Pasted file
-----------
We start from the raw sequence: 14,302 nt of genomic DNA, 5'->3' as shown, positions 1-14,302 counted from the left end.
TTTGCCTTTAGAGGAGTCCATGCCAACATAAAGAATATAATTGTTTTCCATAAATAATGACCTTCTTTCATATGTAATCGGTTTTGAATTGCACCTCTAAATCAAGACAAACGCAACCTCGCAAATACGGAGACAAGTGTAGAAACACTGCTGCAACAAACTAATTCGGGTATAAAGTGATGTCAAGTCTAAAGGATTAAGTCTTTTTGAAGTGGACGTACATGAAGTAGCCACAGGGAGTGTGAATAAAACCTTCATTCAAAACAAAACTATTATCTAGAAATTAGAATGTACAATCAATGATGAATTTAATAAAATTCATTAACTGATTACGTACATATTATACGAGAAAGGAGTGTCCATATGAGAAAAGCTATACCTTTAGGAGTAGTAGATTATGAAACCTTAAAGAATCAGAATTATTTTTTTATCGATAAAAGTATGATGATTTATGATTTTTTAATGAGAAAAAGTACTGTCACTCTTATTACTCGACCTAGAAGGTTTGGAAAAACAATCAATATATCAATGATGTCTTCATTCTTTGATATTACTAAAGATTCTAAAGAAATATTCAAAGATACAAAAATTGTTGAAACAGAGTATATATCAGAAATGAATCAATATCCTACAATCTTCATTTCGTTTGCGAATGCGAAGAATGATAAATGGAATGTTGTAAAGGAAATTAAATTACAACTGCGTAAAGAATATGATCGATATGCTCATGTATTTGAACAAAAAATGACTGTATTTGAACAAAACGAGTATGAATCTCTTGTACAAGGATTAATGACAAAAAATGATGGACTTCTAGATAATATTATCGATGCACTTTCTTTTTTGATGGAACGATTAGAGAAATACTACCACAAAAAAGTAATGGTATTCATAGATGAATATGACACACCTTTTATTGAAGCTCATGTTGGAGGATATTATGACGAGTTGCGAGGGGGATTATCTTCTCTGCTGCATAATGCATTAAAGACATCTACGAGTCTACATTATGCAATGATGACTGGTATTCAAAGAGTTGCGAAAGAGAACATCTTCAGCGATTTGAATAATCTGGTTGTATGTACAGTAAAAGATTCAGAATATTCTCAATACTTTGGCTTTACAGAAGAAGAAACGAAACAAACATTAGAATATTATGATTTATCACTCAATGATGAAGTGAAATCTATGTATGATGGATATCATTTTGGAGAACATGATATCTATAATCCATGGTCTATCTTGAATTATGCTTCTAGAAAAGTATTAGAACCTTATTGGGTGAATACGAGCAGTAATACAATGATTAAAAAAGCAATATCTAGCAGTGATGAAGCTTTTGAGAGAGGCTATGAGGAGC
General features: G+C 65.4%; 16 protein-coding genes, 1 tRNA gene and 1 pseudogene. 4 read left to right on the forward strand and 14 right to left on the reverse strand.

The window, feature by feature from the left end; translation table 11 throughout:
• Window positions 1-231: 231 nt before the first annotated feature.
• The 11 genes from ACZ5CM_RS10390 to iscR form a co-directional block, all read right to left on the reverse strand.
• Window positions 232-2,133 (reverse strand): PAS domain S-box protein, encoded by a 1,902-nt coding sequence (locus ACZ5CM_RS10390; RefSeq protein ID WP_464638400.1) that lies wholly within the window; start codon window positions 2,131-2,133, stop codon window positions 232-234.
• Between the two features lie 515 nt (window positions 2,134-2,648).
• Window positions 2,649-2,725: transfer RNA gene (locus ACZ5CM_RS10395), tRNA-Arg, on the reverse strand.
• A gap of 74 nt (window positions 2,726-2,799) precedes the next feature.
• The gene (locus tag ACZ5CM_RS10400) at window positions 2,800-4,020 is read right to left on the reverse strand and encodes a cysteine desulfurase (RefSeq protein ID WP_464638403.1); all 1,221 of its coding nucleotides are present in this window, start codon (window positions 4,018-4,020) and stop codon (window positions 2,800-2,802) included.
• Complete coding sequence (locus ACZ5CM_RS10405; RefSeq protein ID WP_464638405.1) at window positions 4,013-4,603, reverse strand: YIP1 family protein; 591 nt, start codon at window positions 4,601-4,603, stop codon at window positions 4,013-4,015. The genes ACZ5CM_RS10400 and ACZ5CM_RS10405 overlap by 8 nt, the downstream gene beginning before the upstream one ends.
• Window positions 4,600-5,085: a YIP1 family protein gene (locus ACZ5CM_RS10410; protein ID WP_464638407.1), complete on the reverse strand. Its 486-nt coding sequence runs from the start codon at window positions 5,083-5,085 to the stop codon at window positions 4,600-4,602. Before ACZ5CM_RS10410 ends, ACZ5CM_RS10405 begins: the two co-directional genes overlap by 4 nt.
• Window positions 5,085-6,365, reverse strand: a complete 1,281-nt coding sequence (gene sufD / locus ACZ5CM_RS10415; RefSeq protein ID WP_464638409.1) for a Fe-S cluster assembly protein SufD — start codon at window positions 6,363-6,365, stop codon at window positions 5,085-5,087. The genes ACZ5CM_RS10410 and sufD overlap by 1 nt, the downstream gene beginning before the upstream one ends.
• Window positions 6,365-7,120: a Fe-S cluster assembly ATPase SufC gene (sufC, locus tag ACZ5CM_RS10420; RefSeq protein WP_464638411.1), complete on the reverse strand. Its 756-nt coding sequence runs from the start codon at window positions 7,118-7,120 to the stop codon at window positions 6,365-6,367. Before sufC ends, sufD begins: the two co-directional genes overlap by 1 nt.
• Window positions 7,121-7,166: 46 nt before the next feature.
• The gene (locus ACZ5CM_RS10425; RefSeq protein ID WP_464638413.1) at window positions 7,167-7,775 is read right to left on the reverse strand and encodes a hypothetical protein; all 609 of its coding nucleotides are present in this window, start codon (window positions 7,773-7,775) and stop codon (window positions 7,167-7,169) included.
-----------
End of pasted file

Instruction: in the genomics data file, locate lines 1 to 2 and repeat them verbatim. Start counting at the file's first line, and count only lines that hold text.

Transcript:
We start from the raw sequence: 14,302 nt of genomic DNA, 5'->3' as shown, positions 1-14,302 counted from the left end.
TTTGCCTTTAGAGGAGTCCATGCCAACATAAAGAATATAATTGTTTTCCATAAATAATGACCTTCTTTCATATGTAATCGGTTTTGAATTGCACCTCTAAATCAAGACAAACGCAACCTCGCAAATACGGAGACAAGTGTAGAAACACTGCTGCAACAAACTAATTCGGGTATAAAGTGATGTCAAGTCTAAAGGATTAAGTCTTTTTGAAGTGGACGTACATGAAGTAGCCACAGGGAGTGTGAATAAAACCTTCATTCAAAACAAAACTATTATCTAGAAATTAGAATGTACAATCAATGATGAATTTAATAAAATTCATTAACTGATTACGTACATATTATACGAGAAAGGAGTGTCCATATGAGAAAAGCTATACCTTTAGGAGTAGTAGATTATGAAACCTTAAAGAATCAGAATTATTTTTTTATCGATAAAAGTATGATGATTTATGATTTTTTAATGAGAAAAAGTACTGTCACTCTTATTACTCGACCTAGAAGGTTTGGAAAAACAATCAATATATCAATGATGTCTTCATTCTTTGATATTACTAAAGATTCTAAAGAAATATTCAAAGATACAAAAATTGTTGAAACAGAGTATATATCAGAAATGAATCAATATCCTACAATCTTCATTTCGTTTGCGAATGCGAAGAATGATAAATGGAATGTTGTAAAGGAAATTAAATTACAACTGCGTAAAGAATATGATCGATATGCTCATGTATTTGAACAAAAAATGACTGTATTTGAACAAAACGAGTATGAATCTCTTGTACAAGGATTAATGACAAAAAATGATGGACTTCTAGATAATATTATCGATGCACTTTCTTTTTTGATGGAACGATTAGAGAAATACTACCACAAAAAAGTAATGGTATTCATAGATGAATATGACACACCTTTTATTGAAGCTCATGTTGGAGGATATTATGACGAGTTGCGAGGGGGATTATCTTCTCTGCTGCATAATGCATTAAAGACATCTACGAGTCTACATTATGCAATGATGACTGGTATTCAAAGAGTTGCGAAAGAGAACATCTTCAGCGATTTGAATAATCTGGTTGTATGTACAGTAAAAGATTCAGAATATTCTCAATACTTTGGCTTTACAGAAGAAGAAACGAAACAAACATTAGAATATTATGATTTATCACTCAATGATGAAGTGAAATCTATGTATGATGGATATCATTTTGGAGAACATGATATCTATAATCCATGGTCTATCTTGAATTATGCTTCTAGAAAAGTATTAGAACCTTATTGGGTGAATACGAGCAGTAATACAATGATTAAAAAAGCAATATCTAGCAGTGATGAAGCTTTTGAGAGAGGCTATGAGGAGC